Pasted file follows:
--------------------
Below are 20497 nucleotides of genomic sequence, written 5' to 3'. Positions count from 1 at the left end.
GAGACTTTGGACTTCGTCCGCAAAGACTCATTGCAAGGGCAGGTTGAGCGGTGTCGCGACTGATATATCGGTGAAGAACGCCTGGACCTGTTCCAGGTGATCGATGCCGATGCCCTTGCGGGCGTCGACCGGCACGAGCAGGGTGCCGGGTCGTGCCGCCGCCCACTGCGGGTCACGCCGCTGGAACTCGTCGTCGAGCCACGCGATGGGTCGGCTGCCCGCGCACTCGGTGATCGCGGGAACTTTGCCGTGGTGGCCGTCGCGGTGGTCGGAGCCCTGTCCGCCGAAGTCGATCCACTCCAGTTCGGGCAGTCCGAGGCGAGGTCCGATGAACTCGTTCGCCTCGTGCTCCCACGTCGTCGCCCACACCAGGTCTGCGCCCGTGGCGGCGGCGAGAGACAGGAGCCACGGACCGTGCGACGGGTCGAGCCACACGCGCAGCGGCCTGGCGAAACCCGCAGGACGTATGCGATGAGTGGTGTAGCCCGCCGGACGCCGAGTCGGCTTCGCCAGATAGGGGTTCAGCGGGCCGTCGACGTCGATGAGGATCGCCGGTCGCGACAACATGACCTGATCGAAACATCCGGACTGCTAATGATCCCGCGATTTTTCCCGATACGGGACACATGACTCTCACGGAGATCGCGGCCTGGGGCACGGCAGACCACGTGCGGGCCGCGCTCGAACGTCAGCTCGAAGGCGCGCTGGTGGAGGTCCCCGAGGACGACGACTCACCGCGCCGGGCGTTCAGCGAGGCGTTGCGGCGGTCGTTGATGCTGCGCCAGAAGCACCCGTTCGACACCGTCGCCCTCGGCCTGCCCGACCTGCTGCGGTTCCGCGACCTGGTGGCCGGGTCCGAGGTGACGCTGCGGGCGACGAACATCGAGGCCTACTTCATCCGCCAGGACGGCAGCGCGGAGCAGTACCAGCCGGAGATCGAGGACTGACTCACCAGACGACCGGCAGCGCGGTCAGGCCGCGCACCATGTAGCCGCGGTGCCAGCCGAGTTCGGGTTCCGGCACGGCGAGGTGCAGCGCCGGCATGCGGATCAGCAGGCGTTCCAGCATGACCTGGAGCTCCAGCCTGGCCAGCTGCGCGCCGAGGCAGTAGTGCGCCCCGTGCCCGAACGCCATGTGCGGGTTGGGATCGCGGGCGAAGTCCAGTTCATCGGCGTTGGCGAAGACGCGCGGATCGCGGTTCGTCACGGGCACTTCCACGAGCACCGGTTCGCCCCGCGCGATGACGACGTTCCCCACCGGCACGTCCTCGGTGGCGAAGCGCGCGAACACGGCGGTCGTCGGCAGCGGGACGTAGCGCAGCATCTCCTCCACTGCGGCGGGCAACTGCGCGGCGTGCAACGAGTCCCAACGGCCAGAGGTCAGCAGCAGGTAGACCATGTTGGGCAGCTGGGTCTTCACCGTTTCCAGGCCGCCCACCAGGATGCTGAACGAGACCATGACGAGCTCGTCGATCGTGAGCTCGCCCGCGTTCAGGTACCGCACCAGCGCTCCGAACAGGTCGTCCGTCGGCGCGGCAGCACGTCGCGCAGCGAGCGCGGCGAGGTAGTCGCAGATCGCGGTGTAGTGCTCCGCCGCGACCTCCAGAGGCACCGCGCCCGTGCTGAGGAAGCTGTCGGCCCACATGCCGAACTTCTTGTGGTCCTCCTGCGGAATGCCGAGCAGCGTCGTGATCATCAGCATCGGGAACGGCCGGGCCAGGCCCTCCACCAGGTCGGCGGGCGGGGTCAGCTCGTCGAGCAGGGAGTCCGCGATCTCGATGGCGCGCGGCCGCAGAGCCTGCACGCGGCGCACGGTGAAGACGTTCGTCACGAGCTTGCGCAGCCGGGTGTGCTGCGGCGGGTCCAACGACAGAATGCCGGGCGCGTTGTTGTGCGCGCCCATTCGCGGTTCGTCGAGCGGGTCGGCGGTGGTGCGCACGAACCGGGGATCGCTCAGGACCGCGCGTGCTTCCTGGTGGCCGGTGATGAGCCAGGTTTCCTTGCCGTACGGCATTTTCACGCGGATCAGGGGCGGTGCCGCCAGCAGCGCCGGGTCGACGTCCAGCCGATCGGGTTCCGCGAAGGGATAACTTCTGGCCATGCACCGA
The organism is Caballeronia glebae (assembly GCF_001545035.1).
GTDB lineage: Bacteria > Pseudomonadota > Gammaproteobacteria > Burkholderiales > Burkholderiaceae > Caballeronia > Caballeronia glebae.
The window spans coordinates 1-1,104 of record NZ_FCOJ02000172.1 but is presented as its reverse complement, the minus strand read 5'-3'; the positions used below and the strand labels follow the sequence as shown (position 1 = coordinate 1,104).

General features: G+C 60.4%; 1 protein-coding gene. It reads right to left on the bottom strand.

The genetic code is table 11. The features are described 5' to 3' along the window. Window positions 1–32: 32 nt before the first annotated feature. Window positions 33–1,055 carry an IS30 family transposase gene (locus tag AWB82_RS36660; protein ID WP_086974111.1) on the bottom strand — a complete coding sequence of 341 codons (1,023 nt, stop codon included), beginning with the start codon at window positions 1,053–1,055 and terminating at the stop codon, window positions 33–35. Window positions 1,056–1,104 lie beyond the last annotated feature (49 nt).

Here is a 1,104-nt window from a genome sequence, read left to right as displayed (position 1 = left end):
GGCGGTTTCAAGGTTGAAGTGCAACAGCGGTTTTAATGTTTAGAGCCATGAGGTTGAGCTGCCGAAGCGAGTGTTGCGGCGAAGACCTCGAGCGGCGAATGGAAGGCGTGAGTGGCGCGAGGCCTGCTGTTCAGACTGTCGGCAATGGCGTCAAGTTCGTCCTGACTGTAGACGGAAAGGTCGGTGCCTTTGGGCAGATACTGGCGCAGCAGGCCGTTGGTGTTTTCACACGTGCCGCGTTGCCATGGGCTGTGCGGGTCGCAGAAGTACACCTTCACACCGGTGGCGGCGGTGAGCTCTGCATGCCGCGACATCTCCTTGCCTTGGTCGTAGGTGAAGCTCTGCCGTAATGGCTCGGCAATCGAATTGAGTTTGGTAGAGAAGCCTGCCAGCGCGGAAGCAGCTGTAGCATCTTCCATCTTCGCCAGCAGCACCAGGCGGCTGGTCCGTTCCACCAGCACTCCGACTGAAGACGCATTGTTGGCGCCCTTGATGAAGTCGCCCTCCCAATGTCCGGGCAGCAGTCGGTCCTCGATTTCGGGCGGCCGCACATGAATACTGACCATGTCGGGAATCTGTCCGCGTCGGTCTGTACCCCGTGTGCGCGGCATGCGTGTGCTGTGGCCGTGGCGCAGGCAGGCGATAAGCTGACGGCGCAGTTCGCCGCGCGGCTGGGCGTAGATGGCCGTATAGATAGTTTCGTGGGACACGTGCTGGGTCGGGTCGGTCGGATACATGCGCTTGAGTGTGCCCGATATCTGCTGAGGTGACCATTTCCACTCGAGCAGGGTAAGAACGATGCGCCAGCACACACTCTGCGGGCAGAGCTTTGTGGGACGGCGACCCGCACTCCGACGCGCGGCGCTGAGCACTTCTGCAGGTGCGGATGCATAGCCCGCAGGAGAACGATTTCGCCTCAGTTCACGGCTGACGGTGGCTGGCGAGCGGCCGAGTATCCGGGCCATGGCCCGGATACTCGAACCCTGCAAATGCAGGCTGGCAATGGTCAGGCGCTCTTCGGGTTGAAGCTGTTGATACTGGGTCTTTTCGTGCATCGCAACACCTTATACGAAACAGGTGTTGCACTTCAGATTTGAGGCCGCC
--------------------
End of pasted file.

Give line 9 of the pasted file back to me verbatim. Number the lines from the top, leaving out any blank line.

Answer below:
GGCGGTTTCAAGGTTGAAGTGCAACAGCGGTTTTAATGTTTAGAGCCATGAGGTTGAGCTGCCGAAGCGAGTGTTGCGGCGAAGACCTCGAGCGGCGAATGGAAGGCGTGAGTGGCGCGAGGCCTGCTGTTCAGACTGTCGGCAATGGCGTCAAGTTCGTCCTGACTGTAGACGGAAAGGTCGGTGCCTTTGGGCAGATACTGGCGCAGCAGGCCGTTGGTGTTTTCACACGTGCCGCGTTGCCATGGGCTGTGCGGGTCGCAGAAGTACACCTTCACACCGGTGGCGGCGGTGAGCTCTGCATGCCGCGACATCTCCTTGCCTTGGTCGTAGGTGAAGCTCTGCCGTAATGGCTCGGCAATCGAATTGAGTTTGGTAGAGAAGCCTGCCAGCGCGGAAGCAGCTGTAGCATCTTCCATCTTCGCCAGCAGCACCAGGCGGCTGGTCCGTTCCACCAGCACTCCGACTGAAGACGCATTGTTGGCGCCCTTGATGAAGTCGCCCTCCCAATGTCCGGGCAGCAGTCGGTCCTCGATTTCGGGCGGCCGCACATGAATACTGACCATGTCGGGAATCTGTCCGCGTCGGTCTGTACCCCGTGTGCGCGGCATGCGTGTGCTGTGGCCGTGGCGCAGGCAGGCGATAAGCTGACGGCGCAGTTCGCCGCGCGGCTGGGCGTAGATGGCCGTATAGATAGTTTCGTGGGACACGTGCTGGGTCGGGTCGGTCGGATACATGCGCTTGAGTGTGCCCGATATCTGCTGAGGTGACCATTTCCACTCGAGCAGGGTAAGAACGATGCGCCAGCACACACTCTGCGGGCAGAGCTTTGTGGGACGGCGACCCGCACTCCGACGCGCGGCGCTGAGCACTTCTGCAGGTGCGGATGCATAGCCCGCAGGAGAACGATTTCGCCTCAGTTCACGGCTGACGGTGGCTGGCGAGCGGCCGAGTATCCGGGCCATGGCCCGGATACTCGAACCCTGCAAATGCAGGCTGGCAATGGTCAGGCGCTCTTCGGGTTGAAGCTGTTGATACTGGGTCTTTTCGTGCATCGCAACACCTTATACGAAACAGGTGTTGCACTTCAGATTTGAGGCCGCC